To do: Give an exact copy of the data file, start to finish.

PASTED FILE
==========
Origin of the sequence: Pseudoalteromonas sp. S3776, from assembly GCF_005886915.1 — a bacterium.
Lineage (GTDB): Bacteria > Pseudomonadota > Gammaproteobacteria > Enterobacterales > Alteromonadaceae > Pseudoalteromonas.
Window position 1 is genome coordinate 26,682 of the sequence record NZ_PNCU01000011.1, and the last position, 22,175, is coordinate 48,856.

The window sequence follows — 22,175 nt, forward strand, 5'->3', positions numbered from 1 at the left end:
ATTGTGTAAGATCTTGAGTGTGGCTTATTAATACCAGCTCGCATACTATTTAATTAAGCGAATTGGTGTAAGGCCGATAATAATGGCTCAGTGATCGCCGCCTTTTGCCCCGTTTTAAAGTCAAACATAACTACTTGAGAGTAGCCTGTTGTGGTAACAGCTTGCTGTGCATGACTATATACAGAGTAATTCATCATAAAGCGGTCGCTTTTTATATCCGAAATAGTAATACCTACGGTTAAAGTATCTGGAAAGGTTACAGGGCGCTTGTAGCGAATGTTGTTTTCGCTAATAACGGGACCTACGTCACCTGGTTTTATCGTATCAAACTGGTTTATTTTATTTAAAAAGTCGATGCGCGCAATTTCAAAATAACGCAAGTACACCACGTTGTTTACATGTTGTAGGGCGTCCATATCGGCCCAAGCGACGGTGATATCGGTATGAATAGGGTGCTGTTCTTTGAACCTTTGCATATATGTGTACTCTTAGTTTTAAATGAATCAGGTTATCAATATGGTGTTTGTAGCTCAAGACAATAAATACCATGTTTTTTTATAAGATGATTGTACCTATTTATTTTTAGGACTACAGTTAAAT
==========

Origin of the sequence: Pseudoalteromonas sp. S3776, from assembly GCF_005886915.1 — a bacterium.
Lineage (GTDB): Bacteria > Pseudomonadota > Gammaproteobacteria > Enterobacterales > Alteromonadaceae > Pseudoalteromonas.
Window position 1 is genome coordinate 26,682 of the sequence record NZ_PNCU01000011.1, and the last position, 22,175, is coordinate 48,856.

The window sequence follows — 22,175 nt, forward strand, 5'->3', positions numbered from 1 at the left end:
ATTGTGTAAGATCTTGAGTGTGGCTTATTAATACCAGCTCGCATACTATTTAATTAAGCGAATTGGTGTAAGGCCGATAATAATGGCTCAGTGATCGCCGCCTTTTGCCCCGTTTTAAAGTCAAACATAACTACTTGAGAGTAGCCTGTTGTGGTAACAGCTTGCTGTGCATGACTATATACAGAGTAATTCATCATAAAGCGGTCGCTTTTTATATCCGAAATAGTAATACCTACGGTTAAAGTATCTGGAAAGGTTACAGGGCGCTTGTAGCGAATGTTGTTTTCGCTAATAACGGGACCTACGTCACCTGGTTTTATCGTATCAAACTGGTTTATTTTATTTAAAAAGTCGATGCGCGCAATTTCAAAATAACGCAAGTACACCACGTTGTTTACATGTTGTAGGGCGTCCATATCGGCCCAAGCGACGGTGATATCGGTATGAATAGGGTGCTGTTCTTTGAACCTTTGCATATATGTGTACTCTTAGTTTTAAATGAATCAGGTTATCAATATGGTGTTTGTAGCTCAAGACAATAAATACCATGTTTTTTTATAAGATGATTGTACCTATTTATTTTTAGGACTACAGTTAAAT